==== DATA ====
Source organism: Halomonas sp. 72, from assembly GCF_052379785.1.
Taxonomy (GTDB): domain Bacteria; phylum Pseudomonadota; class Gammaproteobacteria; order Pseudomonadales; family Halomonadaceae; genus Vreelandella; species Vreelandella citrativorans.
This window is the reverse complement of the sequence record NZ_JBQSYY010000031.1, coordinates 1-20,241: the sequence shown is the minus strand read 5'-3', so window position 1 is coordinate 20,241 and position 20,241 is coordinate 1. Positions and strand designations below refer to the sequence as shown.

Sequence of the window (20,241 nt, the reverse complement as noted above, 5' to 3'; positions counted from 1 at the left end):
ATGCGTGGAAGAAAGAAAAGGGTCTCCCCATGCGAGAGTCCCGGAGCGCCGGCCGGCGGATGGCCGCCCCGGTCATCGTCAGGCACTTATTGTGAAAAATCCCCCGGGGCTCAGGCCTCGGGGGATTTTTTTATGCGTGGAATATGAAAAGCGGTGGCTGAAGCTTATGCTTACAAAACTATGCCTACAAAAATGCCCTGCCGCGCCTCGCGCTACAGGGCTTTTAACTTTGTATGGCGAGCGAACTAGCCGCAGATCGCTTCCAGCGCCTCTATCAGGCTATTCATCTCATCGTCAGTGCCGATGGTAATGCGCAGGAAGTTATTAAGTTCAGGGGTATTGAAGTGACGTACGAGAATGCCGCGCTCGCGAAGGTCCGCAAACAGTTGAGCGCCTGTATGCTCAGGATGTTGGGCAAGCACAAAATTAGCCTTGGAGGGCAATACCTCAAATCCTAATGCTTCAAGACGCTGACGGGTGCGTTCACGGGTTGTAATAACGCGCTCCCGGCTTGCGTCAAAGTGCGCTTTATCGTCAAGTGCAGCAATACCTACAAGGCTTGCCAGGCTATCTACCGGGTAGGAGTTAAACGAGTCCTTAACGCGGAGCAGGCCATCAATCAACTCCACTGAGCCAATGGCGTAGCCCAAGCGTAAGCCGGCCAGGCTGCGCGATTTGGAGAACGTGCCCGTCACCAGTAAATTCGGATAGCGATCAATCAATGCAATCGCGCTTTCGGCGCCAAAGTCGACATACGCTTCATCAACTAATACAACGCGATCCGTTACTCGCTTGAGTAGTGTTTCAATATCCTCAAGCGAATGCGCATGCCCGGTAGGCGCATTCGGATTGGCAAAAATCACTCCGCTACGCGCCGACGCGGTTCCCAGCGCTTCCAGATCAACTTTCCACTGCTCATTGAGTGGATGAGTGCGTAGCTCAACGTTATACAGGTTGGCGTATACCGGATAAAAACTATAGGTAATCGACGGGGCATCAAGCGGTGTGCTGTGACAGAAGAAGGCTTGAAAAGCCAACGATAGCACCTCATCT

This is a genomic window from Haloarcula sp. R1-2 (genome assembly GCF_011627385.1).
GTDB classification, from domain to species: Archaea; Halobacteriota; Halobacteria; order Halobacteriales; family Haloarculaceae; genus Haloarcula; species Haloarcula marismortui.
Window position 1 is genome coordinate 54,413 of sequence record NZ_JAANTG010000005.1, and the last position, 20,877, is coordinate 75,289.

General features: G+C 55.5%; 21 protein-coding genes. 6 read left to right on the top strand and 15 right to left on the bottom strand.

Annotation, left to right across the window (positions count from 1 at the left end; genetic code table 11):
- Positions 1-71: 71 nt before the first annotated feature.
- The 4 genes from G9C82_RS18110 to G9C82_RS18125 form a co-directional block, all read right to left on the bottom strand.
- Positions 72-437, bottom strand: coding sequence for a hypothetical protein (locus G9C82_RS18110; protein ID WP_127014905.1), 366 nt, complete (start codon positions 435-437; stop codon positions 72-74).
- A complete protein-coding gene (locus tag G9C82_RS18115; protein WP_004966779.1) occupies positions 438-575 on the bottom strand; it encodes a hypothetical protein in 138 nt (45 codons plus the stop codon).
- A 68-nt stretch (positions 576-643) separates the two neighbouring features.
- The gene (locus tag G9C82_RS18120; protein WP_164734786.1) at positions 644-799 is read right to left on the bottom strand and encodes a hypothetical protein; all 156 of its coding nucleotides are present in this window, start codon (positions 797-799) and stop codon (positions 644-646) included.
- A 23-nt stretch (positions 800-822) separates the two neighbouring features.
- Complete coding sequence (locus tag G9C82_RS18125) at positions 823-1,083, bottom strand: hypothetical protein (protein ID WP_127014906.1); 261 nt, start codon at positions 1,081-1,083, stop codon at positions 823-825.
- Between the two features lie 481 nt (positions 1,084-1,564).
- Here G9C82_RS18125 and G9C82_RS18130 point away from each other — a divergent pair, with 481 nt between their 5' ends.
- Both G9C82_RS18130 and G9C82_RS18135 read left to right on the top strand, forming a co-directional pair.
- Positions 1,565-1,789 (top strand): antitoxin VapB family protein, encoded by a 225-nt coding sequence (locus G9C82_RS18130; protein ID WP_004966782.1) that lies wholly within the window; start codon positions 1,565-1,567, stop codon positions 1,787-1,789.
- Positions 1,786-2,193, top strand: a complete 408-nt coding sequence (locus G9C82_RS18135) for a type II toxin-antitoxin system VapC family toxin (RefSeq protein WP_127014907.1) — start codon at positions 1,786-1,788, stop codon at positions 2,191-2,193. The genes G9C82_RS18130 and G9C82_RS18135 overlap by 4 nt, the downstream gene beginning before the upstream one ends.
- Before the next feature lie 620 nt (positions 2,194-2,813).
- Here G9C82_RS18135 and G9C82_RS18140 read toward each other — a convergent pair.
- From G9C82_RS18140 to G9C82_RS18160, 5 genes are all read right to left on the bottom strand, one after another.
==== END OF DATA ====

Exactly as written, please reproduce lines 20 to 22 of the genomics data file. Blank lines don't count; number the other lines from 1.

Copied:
- Here G9C82_RS18125 and G9C82_RS18130 point away from each other — a divergent pair, with 481 nt between their 5' ends.
- Both G9C82_RS18130 and G9C82_RS18135 read left to right on the top strand, forming a co-directional pair.
- Positions 1,565-1,789 (top strand): antitoxin VapB family protein, encoded by a 225-nt coding sequence (locus G9C82_RS18130; protein ID WP_004966782.1) that lies wholly within the window; start codon positions 1,565-1,567, stop codon positions 1,787-1,789.